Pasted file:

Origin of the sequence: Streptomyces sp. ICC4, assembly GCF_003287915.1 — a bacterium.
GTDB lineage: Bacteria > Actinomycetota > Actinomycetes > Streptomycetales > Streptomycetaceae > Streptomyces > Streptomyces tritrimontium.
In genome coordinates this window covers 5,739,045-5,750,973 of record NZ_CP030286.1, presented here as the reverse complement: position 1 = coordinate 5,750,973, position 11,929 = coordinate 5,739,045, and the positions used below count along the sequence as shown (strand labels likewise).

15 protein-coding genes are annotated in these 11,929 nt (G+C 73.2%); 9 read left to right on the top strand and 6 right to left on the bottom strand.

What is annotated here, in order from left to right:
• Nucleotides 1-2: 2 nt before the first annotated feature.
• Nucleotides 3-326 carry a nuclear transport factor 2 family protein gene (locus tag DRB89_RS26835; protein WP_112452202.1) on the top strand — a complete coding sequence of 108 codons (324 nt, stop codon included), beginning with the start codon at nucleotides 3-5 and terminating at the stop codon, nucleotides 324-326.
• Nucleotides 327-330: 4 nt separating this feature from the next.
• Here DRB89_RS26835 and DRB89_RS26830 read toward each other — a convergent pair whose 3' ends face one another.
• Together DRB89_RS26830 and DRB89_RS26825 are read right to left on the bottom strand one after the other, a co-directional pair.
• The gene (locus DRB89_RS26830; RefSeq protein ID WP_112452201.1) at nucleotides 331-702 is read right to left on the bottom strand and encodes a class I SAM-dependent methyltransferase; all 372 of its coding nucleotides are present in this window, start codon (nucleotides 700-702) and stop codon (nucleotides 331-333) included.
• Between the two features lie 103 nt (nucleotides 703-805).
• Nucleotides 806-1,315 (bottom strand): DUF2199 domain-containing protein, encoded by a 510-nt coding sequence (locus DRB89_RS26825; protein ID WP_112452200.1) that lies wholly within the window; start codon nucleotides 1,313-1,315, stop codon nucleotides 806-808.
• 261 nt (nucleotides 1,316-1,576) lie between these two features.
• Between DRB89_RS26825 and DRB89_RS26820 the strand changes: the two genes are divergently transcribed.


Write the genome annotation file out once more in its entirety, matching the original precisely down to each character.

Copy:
Origin of the sequence: Streptomyces sp. ICC4, assembly GCF_003287915.1 — a bacterium.
GTDB lineage: Bacteria > Actinomycetota > Actinomycetes > Streptomycetales > Streptomycetaceae > Streptomyces > Streptomyces tritrimontium.
In genome coordinates this window covers 5,739,045-5,750,973 of record NZ_CP030286.1, presented here as the reverse complement: position 1 = coordinate 5,750,973, position 11,929 = coordinate 5,739,045, and the positions used below count along the sequence as shown (strand labels likewise).

15 protein-coding genes are annotated in these 11,929 nt (G+C 73.2%); 9 read left to right on the top strand and 6 right to left on the bottom strand.

What is annotated here, in order from left to right:
• Nucleotides 1-2: 2 nt before the first annotated feature.
• Nucleotides 3-326 carry a nuclear transport factor 2 family protein gene (locus tag DRB89_RS26835; protein WP_112452202.1) on the top strand — a complete coding sequence of 108 codons (324 nt, stop codon included), beginning with the start codon at nucleotides 3-5 and terminating at the stop codon, nucleotides 324-326.
• Nucleotides 327-330: 4 nt separating this feature from the next.
• Here DRB89_RS26835 and DRB89_RS26830 read toward each other — a convergent pair whose 3' ends face one another.
• Together DRB89_RS26830 and DRB89_RS26825 are read right to left on the bottom strand one after the other, a co-directional pair.
• The gene (locus DRB89_RS26830; RefSeq protein ID WP_112452201.1) at nucleotides 331-702 is read right to left on the bottom strand and encodes a class I SAM-dependent methyltransferase; all 372 of its coding nucleotides are present in this window, start codon (nucleotides 700-702) and stop codon (nucleotides 331-333) included.
• Between the two features lie 103 nt (nucleotides 703-805).
• Nucleotides 806-1,315 (bottom strand): DUF2199 domain-containing protein, encoded by a 510-nt coding sequence (locus DRB89_RS26825; protein ID WP_112452200.1) that lies wholly within the window; start codon nucleotides 1,313-1,315, stop codon nucleotides 806-808.
• 261 nt (nucleotides 1,316-1,576) lie between these two features.
• Between DRB89_RS26825 and DRB89_RS26820 the strand changes: the two genes are divergently transcribed.